Dear SHC Family, 

                            Diocesan letters to the parish are now being indexed.

                            Older Homilies can be accessed at the sidebar for Daily Homilies.

                        Fr Ross 



A Turning Point


            How do you help someone look at the world differently? How do you help someone to grow and change and accept new ideas?

            In the Gospel of Matthew, Jesus if the fulfillment of all of the Old Testament Prophecies. The gospel begins with the genealogy of Jesus starting with Abraham, the father of Israel. Jesus is “the son of David, the son of Abraham.” (Mt 1:1). Jesus is the long-awaited Messiah. “Behold, the virgin shall be with child and bear a son, and they shall name him Emmanuel,” which means “God is with us.” (Mt 1:23). “The announcement of the birth of this newborn king of the Jews greatly troubles not only King Herod but all Jerusalem (Mt 2:13), yet the Gentile magi are overjoyed to find him and offer him their homage and their gifts (Mt 2:1011). Thus, his ultimate rejection by the mass of his own people and his acceptance by the Gentile nations is foreshadowed” (Introduction). 

            Matthew portrays Jesus as a new Moses. As an infant Moses’s mother gave him up and he was put in a basket to be retrieved and protected by Pharaoh’s daughter. The exile of the Holy Family to Egypt shows how Jesus is also threatened as an infant. Moses went up the mountain to receive the 10 Commandments. Jesus goes up the Mountain to teach the Beatitudes. Moses celebrates the first Passover. Jesus gives Passover a new meaning by celebrating the Lord’s Supper. Moses leads his people out of slavery to freedom in the Promised Land. Jesus leads humanity out of slavery to sin and opens the gates of Eternity. Moses dies before reaching the Promised Land. Jesus who has risen from the dead, ascends to be with his Father in heaven, so the apostles will build the church.

            The word Apostle means “one who is sent” (Note to Mt:10:2). At the end of the Gospel, Jesus commissions the Apostles to go out to the whole world and to share the Good News. The Israelite Community has given birth to the Messiah, but now the Christ child is to be taken to the entire world. Certainly, the Gospel writer Mathew would have seen an original hesitancy among Jewish Christians if not an outright refusal of the mission to the Gentiles. This may in fact express “the limitation that Jesus himself observed during his ministry” (Note to Matthew 10:5-6).

            How do you help someone look at the world differently? How do you help someone to grow and change and accept new ideas?

            Today’s Gospel is a pivotal turning point. Jesus at first will not help the Canaanite woman. He tells her, “I was sent only to the lost sheep of the house of Israel” (21:24). This foreigner has faith in Jesus, and she presses on. Jesus uses more coarse language to echo the point a second time while testing the woman’s faith. “It is not right to take the food of the children and throw it to the dogs” (Mt 15:26). Reference to the “dogs” shows contempt for the Gentiles.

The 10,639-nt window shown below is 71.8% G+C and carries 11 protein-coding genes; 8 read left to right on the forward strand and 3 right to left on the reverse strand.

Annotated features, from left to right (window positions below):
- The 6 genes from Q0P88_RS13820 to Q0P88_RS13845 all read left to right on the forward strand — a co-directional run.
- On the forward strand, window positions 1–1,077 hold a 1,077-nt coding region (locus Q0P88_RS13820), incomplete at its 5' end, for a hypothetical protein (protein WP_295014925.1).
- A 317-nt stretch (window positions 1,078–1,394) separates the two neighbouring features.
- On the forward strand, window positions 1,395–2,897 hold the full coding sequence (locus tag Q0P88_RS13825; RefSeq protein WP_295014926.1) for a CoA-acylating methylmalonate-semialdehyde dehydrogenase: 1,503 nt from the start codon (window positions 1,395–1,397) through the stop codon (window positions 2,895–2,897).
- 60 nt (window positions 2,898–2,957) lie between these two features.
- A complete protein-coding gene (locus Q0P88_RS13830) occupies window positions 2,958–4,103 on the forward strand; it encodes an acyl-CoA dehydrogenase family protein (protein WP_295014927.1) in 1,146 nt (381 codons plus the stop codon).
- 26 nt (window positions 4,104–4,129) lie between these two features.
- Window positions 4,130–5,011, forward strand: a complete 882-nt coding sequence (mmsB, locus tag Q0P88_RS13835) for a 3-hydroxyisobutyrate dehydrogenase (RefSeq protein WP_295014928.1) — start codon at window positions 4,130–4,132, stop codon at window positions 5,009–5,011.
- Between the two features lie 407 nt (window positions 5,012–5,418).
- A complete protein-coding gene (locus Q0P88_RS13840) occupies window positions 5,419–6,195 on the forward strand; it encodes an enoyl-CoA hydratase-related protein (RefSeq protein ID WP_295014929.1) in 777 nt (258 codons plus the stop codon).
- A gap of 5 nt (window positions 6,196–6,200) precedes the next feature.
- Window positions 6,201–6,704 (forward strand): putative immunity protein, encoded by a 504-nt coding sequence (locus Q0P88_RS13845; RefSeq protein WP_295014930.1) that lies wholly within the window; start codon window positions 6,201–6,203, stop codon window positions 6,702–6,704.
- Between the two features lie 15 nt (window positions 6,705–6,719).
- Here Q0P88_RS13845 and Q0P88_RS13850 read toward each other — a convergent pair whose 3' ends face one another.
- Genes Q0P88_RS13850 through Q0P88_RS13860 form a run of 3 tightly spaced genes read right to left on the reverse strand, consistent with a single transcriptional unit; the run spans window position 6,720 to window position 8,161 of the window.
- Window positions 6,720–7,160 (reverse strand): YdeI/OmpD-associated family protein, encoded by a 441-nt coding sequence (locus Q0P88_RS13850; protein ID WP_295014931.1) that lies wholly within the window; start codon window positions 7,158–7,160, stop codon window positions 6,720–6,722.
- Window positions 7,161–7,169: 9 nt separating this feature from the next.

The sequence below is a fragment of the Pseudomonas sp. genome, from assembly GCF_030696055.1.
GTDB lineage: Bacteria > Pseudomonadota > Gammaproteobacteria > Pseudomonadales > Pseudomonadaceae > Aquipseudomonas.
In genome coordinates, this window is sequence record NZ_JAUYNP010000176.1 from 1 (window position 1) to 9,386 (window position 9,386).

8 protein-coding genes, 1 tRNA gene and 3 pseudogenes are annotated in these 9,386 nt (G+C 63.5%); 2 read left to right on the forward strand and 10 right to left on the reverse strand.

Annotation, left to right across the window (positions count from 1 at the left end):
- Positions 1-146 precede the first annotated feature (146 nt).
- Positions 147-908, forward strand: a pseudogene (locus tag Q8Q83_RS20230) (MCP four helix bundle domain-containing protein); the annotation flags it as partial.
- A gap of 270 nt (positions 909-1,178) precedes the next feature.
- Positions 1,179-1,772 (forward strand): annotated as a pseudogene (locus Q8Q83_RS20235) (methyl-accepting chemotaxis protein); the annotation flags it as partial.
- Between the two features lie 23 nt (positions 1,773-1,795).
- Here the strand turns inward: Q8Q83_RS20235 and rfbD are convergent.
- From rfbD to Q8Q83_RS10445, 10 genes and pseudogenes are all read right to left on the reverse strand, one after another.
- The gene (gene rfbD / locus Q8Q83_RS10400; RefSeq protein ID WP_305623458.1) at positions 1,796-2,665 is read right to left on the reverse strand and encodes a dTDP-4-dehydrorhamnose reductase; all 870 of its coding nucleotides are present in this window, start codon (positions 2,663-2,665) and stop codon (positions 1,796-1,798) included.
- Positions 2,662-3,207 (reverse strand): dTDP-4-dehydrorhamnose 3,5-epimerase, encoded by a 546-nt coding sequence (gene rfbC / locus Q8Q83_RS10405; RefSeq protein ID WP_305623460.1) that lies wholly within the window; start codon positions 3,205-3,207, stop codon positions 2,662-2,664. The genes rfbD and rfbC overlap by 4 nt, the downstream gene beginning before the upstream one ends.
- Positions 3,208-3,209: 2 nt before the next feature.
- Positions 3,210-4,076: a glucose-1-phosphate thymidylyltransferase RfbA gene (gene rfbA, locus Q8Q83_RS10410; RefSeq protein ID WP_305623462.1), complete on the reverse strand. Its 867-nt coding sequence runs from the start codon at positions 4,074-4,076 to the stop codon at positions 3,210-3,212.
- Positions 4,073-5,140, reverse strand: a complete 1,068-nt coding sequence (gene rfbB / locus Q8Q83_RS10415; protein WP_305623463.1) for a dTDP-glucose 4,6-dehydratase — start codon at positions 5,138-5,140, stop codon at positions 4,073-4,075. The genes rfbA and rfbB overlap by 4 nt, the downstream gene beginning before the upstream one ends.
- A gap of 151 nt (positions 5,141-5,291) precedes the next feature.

Let us keep in mind that Jesus is experiencing extreme contempt from the Pharisees and the scribes. Their hostility has only become more intense in the chapters leading to this pivot point in the Gospel. The rejection of Jesus is coming from Pharisees who will call for his death. “But they are not alone in their rejection. Jesus complains of the lack of faith of “this generation” of Israelites (Mt 11:1619) and reproaches the towns … for not heeding his call to repentance” (Introduction).             

            The Canaanite woman is not deterred, and she uses a little humor to defuse the situation. She has demonstrated her faith 3-fold and Jesus responds accordingly by commending her faith and healing her daughter. What can Jesus teach us about our own situation?

            Some refer to society as a “Cancel Culture.” We appear to be at the edge of a cliff where intimidation rather than acceptance and understanding rule the day. The free exchange of ideas is healthy for society. Instead, we are told “that truth isn’t a process of collective discovery, but an orthodoxy already known to an enlightened few whose job is to inform everyone else.” Comments online are often filled with violent attacks against others. Crowds pull down statues and are praised for their destructiveness rather than challenged to understand what they have destroyed. Amidst all of this negativity, we still “hunger for news that is accurate, opinions that are vital, and debate that is sincere.”[i]

            “Have pity on me, Lord, Son of David! My daughter is tormented by a demon” (MT 15:22). Certainly, the devil is sitting back and laughing at human folly. He has sown seeds of division and he can’t wait for us to rip each other apart. Like the Canaanite woman, we need the help of God to reign in the torment of the demon.

            “The woman came and did him homage, saying, “Lord, help me” (10:25). More than ever, we need the help of the Lord. We are built for community. We need social discourse. We need one another. In a period with forced social isolation to stem the tide of the pandemic, all of our faults are more noticeable, and arguably, we are less patient with one another. Lord, forgive us our trespasses and help us to forgive one another.

            “Please, Lord, for even the dogs eat the scraps that fall from the table of their masters” (15:27). Lord help our skin to be thick so that we may look past insults and look to the person who is created in your likeness and image. Help us to see the good and lift it up rather than to respond in hurt and anger. Help us to respond with faith, hope, and love.

            How do you help someone look at the world differently? How do you help someone to grow and change and accept new ideas? Lord, show us the way.